I also had a small sample of Finnriver Solstice Saffron (6.5% ABV, Port Townsend WA), which they put on tap while I was there. This is part of their Seasonal Botanical line, made with saffron, anise, and fennel seeds. Also sold in bottles. Smelled herbal (I don’t think I would have been able to pick those out in particular). Semi-dry. Moderate acidity and tartness. Weird herbal type flavor. It was ok…I just didn’t appreciate the flavor profile (like Seattle Cider Gose). The folks sitting around me were fans though.
Of those, my favorite was the 2 Towns Riverwood Brut, but I didn’t even find that too impressive. It seemed to be a big hit among the other customers though. While I was there, a large group even ordered a flight of all 32 ciders–how fun!
While I was finishing the flight, they started in on the 2 Towns samples. They served them in clear plastic shot glasses which were pretty cute.
I’ve had Bad Apple and Made Marion before and reviewed Serious Scrump above. I had sampled The BrightCider and OutCider before, but pre blog.
The BrightCider, 6.0% ABV: This is their flagship cider (which replaced InCider awhile back), made from apples including Jonagold, Honeycrisp, Granny Smith, and Rome Beauty. Also available in bottles and cans. I found it to be on the drier side of semi-dry (although its marketed as semi-sweet). Pretty average and low on flavor. Definitely sessionable.
OutCider, 5.0% ABV: This is an ulfiltered cider. Also available in bottles and cans. Semi-sweet. I found this to have more flavor than BrightCider, and I liked it better than I remembered. It still though doesn’t have as much unfiltered apple juice taste as for example Downeast, but for canned sessionable craft cider, this is a pretty good choice.
Ginja Ninja, 6.0% ABV: Their ginger cider. Also available in bottles and cans. Semi-dry. I found it to have a moderate amount of ginger. I’m still not a ginger fan, but I’d no longer say I hate it (ie. its growing on me a bit).
Pommeau, 19% ABV: What a surprise! Who would have thought they would be pouring some of their Pommeau? Their Pommeau is cider with apple brandy, barrel aged. This was the first year it was released under their 2 Towns instead of Traditions brand, and was from the 2013 harvest. Here is a nice writeup from New School Beer on the release. Rich apple, vanilla, and caramel scent. Semi-sweet. Still. Low acidity, tartness, and tannins. Very oakey, which I love. Complex, as it also had apricot, smoke, caramel, brown sugar, vanilla, and honey notes. Full bodied. Long boozy warming finish.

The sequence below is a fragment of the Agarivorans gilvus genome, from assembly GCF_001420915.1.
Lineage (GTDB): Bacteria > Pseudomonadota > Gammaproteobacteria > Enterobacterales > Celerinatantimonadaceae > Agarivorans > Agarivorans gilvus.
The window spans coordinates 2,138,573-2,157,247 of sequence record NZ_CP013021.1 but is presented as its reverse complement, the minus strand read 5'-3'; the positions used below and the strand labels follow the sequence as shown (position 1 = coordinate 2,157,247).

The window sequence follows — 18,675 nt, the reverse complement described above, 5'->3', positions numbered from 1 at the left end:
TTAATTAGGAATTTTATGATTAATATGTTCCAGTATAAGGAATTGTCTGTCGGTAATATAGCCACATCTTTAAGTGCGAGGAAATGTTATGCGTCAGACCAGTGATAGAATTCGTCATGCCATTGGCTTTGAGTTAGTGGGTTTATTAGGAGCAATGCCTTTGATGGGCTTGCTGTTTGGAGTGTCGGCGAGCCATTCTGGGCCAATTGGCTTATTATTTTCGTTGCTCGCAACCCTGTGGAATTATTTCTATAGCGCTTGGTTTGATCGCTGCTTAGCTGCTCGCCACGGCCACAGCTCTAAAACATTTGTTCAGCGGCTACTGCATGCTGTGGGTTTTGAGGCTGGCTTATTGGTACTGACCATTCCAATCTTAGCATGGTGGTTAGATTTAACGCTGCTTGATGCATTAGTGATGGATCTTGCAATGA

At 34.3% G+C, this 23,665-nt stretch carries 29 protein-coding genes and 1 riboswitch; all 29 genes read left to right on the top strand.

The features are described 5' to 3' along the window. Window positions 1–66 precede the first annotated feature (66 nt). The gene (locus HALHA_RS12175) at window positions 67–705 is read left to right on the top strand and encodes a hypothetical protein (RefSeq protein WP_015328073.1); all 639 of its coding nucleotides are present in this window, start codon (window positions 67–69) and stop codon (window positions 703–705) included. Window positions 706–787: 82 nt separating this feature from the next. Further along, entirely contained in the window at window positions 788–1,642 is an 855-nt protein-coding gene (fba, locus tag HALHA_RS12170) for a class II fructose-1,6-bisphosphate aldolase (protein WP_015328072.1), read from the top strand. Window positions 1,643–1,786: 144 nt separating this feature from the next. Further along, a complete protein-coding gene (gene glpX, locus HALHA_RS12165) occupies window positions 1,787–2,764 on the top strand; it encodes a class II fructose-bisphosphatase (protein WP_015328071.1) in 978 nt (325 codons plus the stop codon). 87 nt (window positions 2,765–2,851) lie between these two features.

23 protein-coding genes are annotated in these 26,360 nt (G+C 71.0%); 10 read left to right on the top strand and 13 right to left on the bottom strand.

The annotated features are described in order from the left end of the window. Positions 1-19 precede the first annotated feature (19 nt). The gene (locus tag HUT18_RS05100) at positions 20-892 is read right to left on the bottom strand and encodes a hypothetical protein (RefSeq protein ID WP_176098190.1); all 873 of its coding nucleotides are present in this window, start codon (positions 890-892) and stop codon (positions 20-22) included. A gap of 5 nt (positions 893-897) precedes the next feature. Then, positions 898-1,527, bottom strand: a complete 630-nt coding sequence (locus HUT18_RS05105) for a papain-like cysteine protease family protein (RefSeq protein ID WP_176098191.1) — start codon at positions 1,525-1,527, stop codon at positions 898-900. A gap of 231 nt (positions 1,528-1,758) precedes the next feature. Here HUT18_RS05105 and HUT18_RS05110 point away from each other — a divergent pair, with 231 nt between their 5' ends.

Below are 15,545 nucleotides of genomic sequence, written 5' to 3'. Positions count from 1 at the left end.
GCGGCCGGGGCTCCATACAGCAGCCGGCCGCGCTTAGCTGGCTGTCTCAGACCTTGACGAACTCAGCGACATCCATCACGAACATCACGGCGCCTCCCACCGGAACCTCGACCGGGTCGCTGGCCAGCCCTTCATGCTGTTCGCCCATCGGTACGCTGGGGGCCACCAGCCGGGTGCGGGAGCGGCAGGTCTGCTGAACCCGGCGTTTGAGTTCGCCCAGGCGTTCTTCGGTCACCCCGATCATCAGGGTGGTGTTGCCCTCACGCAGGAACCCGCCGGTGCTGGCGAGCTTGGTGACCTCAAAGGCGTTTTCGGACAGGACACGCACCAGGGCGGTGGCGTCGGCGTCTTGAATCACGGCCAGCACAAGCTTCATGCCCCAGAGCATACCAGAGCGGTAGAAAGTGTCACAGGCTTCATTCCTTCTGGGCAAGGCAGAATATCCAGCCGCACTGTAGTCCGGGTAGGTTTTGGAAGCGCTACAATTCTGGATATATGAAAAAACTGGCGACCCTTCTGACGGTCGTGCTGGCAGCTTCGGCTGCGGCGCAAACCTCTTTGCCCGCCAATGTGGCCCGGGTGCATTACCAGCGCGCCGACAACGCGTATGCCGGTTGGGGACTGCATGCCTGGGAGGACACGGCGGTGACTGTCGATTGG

I had recently bought a bottle of last year’s Traditions Pommeau at Full Throttle Bottles, after striking out on finding this year’s version. Now I’m looking forward to trying it even more so I can compare. Schilling hadn’t planned on carrying it as apparently high end ice ciders and Pommeau and such don’t sell as well, but I think Sarah (the cider house manager and Cider Log writer) fell in love with it, as now they are. So, I may have to get a bottle of this year’s version. By the way, I think 2 Towns’ Pommeau is a great value–last year’s was under $30 for 375ml. This initially seems expensive, but its 19% ABV, made from cider apples, and barrel aged for 2 years. Additionally, due to the style and high ABV, it can likely remain open for weeks or months without significant flavor changes, like brandy. A cider friend had a bottle of Finnriver Pommeau open for a year or so that still tasted great.
Sarah shared samples of two bottles of cider she opened. I only got a photo of one though.
Viuda de Angelon Sidra de Pera, 5.2% ABV, Asturias Spain: This is a new addition for the cider house, a Spanish pear Sidra which retails for $4 for a 12oz bottle, which is a great entry level price and bottle size. However, even though everyone described this more as pear cider and not being very Sidra-like (typically known to be sour and astringent), I still picked up a mild sourness. It was sweeter that I was expecting, semi-dry to semi-sweet. Mild tartness and sourness. Moderate acidity. Fruity with pear and tropical notes. Medium bodied. Moderate carbonation (more than most ciders). It was ok for me, but everyone else loved it.
Etienne Dupont Cidre Triple, (I didn’t see the bottle, but ABV listed online is anywhere between 8.5% and 11%), Victot-Pontfol France: Apparently this cider gets its name from triple fermentation (from natural sugar, then from added sugar, then in the bottle to create a mousse-like fexture). I was curious if I’d like this any more than the Cidre Bouche I sampled awhile back. Nope! This style just isn’t my thing, but I’ll try anything once. The Triple was even more funky (moderate to severe) but less sour (mild) than the Bouche. I’m sure there were tannins and bitterness, but the funk was overpowering for my palate. Very dry. Earthy with citrus notes. Medium boded. Long finish.
The 2 Towns Pommeau was definitely the winner of the evening, followed by their Riverwood Brut.
Stay tuned for more Schilling Cider House tasting notes here at Cider Says! Have you had any good draft cider / cider flights recently?